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Students' familiarity and initial contact with species in the Monte desert (Mendoza, Argentina)


Campos, C M; Greco, S; Ciarlante, J J; Balangione, M; Bender, J B; Nates, J; Lindemann-Matthies, P (2012). Students' familiarity and initial contact with species in the Monte desert (Mendoza, Argentina). Journal of Arid Environments, 82:98-105.

Abstract

This study investigates how familiarity and initial contact with species can be explained by social-demographic variables in an arid environment of Argentina. Our main objectives were to investigate which species children are familiar with, and analyse the effect of place of residence, sex and age on students’ knowledge and initial contact with species. In total, 1746 students between 7 and 18 years old participated in the study, from 25 urban and 19 rural schools. Students were asked to write down ten animals and ten plants, and to indicate where they had seen them for the first time. Children were able to name an important number of species but they were mostly acquainted with exotic ones. Familiarity with species and the use of different sources of information can be explained by interactions between the studied factors, while place of residence was not as significant as we expected. Sex was an important explanatory variable, likely influenced by differences in roles and children activities’ preferences. It is necessary to improve the knowledge on native species, particularly those with conservation problems by using information sources close to nature, without neglecting the knowledge of the exotic species that children showed more familiarity from everyday life.

This study investigates how familiarity and initial contact with species can be explained by social-demographic variables in an arid environment of Argentina. Our main objectives were to investigate which species children are familiar with, and analyse the effect of place of residence, sex and age on students’ knowledge and initial contact with species. In total, 1746 students between 7 and 18 years old participated in the study, from 25 urban and 19 rural schools. Students were asked to write down ten animals and ten plants, and to indicate where they had seen them for the first time. Children were able to name an important number of species but they were mostly acquainted with exotic ones. Familiarity with species and the use of different sources of information can be explained by interactions between the studied factors, while place of residence was not as significant as we expected. Sex was an important explanatory variable, likely influenced by differences in roles and children activities’ preferences. It is necessary to improve the knowledge on native species, particularly those with conservation problems by using information sources close to nature, without neglecting the knowledge of the exotic species that children showed more familiarity from everyday life.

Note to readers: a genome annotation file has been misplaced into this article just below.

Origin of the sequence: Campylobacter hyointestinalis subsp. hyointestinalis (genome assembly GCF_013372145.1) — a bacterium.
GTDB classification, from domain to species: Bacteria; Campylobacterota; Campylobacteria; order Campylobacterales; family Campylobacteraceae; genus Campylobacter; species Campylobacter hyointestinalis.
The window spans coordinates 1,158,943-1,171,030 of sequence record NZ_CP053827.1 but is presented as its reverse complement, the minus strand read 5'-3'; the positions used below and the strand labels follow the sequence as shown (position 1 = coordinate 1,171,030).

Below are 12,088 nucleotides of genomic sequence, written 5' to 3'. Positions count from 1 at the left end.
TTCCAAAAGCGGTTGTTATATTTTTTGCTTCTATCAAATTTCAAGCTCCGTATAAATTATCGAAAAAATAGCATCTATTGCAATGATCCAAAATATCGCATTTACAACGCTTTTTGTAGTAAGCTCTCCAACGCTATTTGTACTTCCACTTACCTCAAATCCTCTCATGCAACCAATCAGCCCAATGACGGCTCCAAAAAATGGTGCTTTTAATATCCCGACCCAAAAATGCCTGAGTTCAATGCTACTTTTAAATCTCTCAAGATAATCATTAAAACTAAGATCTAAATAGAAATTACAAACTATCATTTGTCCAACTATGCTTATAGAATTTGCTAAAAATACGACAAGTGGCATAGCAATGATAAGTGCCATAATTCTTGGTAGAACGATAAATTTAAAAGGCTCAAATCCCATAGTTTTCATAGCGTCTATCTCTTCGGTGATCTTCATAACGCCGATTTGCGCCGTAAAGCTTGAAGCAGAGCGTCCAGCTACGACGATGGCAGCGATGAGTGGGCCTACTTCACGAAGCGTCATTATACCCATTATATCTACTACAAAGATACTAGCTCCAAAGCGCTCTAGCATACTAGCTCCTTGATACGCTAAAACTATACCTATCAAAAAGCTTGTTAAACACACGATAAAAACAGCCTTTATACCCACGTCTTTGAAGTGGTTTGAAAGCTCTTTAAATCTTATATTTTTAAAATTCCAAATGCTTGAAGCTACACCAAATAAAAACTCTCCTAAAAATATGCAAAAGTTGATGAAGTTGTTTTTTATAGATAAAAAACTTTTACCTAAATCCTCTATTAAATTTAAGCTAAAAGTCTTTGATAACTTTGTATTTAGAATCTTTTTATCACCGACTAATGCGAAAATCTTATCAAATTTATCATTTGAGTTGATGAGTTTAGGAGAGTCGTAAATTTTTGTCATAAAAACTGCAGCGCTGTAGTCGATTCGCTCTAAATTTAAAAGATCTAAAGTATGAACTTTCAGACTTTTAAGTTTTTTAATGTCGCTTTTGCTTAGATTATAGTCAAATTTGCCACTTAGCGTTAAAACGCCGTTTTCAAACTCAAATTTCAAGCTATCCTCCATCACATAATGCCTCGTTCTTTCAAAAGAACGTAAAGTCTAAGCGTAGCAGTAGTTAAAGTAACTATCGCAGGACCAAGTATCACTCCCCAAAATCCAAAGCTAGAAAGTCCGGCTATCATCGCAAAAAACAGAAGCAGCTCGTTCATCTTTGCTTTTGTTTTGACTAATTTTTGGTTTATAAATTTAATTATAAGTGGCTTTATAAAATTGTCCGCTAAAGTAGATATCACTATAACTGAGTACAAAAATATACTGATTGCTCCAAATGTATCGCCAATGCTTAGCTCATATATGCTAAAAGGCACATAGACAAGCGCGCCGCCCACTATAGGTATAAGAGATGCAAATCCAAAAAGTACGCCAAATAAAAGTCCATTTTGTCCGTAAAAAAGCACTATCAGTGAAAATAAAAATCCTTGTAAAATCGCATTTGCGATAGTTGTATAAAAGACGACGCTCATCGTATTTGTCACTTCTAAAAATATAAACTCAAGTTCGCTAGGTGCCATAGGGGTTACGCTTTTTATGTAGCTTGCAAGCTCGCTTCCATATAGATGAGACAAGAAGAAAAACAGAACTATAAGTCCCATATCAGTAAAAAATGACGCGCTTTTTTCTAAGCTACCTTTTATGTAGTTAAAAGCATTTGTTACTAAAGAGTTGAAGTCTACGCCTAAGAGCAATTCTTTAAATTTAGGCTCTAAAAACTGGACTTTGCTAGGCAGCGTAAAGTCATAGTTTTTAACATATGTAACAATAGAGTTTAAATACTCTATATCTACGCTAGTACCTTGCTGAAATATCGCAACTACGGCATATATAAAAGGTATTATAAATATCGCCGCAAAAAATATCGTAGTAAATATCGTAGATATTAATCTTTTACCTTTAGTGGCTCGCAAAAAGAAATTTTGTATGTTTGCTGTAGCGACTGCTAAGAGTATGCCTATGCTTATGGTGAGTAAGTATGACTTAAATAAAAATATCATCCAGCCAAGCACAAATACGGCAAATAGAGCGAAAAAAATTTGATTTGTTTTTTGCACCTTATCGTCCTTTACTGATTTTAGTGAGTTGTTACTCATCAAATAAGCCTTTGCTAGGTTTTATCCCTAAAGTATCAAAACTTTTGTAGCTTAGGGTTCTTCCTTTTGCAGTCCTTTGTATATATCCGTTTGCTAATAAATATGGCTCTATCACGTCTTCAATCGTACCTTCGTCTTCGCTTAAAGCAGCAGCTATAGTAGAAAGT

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3 citations in Web of Science®
5 citations in Scopus®
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Additional indexing

Item Type:Journal Article, refereed, original work
Communities & Collections:07 Faculty of Science > Institute of Evolutionary Biology and Environmental Studies
Dewey Decimal Classification:570 Life sciences; biology
590 Animals (Zoology)
Uncontrolled Keywords:age, biodiversity, knowledge, rural, sex, urban
Language:English
Date:2012
Deposited On:13 Sep 2012 12:16
Last Modified:05 Apr 2016 15:57
Publisher:Elsevier
ISSN:0140-1963
Publisher DOI:https://doi.org/10.1016/j.jaridenv.2012.02.013
Permanent URL: https://doi.org/10.5167/uzh-64609

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